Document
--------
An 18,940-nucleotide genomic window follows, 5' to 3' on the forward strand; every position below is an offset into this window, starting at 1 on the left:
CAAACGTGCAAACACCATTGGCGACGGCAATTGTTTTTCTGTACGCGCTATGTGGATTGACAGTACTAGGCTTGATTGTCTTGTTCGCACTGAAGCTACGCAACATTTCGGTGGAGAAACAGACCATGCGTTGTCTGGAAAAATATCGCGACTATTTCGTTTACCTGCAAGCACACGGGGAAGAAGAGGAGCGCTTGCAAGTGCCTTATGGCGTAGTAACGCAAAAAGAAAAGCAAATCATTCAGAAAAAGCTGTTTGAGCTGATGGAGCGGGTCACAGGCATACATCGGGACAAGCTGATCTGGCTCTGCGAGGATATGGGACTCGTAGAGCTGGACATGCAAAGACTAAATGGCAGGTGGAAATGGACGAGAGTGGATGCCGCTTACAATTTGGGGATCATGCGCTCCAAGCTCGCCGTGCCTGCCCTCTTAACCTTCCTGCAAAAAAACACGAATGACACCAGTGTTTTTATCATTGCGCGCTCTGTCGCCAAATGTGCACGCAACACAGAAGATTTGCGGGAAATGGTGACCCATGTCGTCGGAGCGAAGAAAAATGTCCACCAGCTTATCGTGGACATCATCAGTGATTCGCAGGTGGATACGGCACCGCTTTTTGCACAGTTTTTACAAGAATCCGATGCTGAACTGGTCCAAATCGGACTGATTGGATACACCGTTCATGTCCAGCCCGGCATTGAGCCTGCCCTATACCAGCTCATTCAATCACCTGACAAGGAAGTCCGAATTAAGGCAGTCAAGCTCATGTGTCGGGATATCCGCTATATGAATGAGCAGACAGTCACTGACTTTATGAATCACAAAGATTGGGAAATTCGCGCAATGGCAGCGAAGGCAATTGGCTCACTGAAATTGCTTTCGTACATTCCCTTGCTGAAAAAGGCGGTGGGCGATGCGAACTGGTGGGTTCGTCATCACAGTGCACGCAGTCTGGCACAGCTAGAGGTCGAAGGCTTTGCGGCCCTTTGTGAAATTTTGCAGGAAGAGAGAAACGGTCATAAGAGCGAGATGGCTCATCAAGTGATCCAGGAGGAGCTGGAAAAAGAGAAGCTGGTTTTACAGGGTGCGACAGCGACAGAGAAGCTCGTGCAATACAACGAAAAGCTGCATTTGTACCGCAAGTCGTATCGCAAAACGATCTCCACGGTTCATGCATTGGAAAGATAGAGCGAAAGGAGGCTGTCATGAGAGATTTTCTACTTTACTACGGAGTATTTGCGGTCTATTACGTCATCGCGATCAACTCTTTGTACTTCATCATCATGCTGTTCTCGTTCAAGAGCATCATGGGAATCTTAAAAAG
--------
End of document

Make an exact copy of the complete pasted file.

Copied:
An 18,940-nucleotide genomic window follows, 5' to 3' on the forward strand; every position below is an offset into this window, starting at 1 on the left:
CAAACGTGCAAACACCATTGGCGACGGCAATTGTTTTTCTGTACGCGCTATGTGGATTGACAGTACTAGGCTTGATTGTCTTGTTCGCACTGAAGCTACGCAACATTTCGGTGGAGAAACAGACCATGCGTTGTCTGGAAAAATATCGCGACTATTTCGTTTACCTGCAAGCACACGGGGAAGAAGAGGAGCGCTTGCAAGTGCCTTATGGCGTAGTAACGCAAAAAGAAAAGCAAATCATTCAGAAAAAGCTGTTTGAGCTGATGGAGCGGGTCACAGGCATACATCGGGACAAGCTGATCTGGCTCTGCGAGGATATGGGACTCGTAGAGCTGGACATGCAAAGACTAAATGGCAGGTGGAAATGGACGAGAGTGGATGCCGCTTACAATTTGGGGATCATGCGCTCCAAGCTCGCCGTGCCTGCCCTCTTAACCTTCCTGCAAAAAAACACGAATGACACCAGTGTTTTTATCATTGCGCGCTCTGTCGCCAAATGTGCACGCAACACAGAAGATTTGCGGGAAATGGTGACCCATGTCGTCGGAGCGAAGAAAAATGTCCACCAGCTTATCGTGGACATCATCAGTGATTCGCAGGTGGATACGGCACCGCTTTTTGCACAGTTTTTACAAGAATCCGATGCTGAACTGGTCCAAATCGGACTGATTGGATACACCGTTCATGTCCAGCCCGGCATTGAGCCTGCCCTATACCAGCTCATTCAATCACCTGACAAGGAAGTCCGAATTAAGGCAGTCAAGCTCATGTGTCGGGATATCCGCTATATGAATGAGCAGACAGTCACTGACTTTATGAATCACAAAGATTGGGAAATTCGCGCAATGGCAGCGAAGGCAATTGGCTCACTGAAATTGCTTTCGTACATTCCCTTGCTGAAAAAGGCGGTGGGCGATGCGAACTGGTGGGTTCGTCATCACAGTGCACGCAGTCTGGCACAGCTAGAGGTCGAAGGCTTTGCGGCCCTTTGTGAAATTTTGCAGGAAGAGAGAAACGGTCATAAGAGCGAGATGGCTCATCAAGTGATCCAGGAGGAGCTGGAAAAAGAGAAGCTGGTTTTACAGGGTGCGACAGCGACAGAGAAGCTCGTGCAATACAACGAAAAGCTGCATTTGTACCGCAAGTCGTATCGCAAAACGATCTCCACGGTTCATGCATTGGAAAGATAGAGCGAAAGGAGGCTGTCATGAGAGATTTTCTACTTTACTACGGAGTATTTGCGGTCTATTACGTCATCGCGATCAACTCTTTGTACTTCATCATCATGCTGTTCTCGTTCAAGAGCATCATGGGAATCTTAAAAAG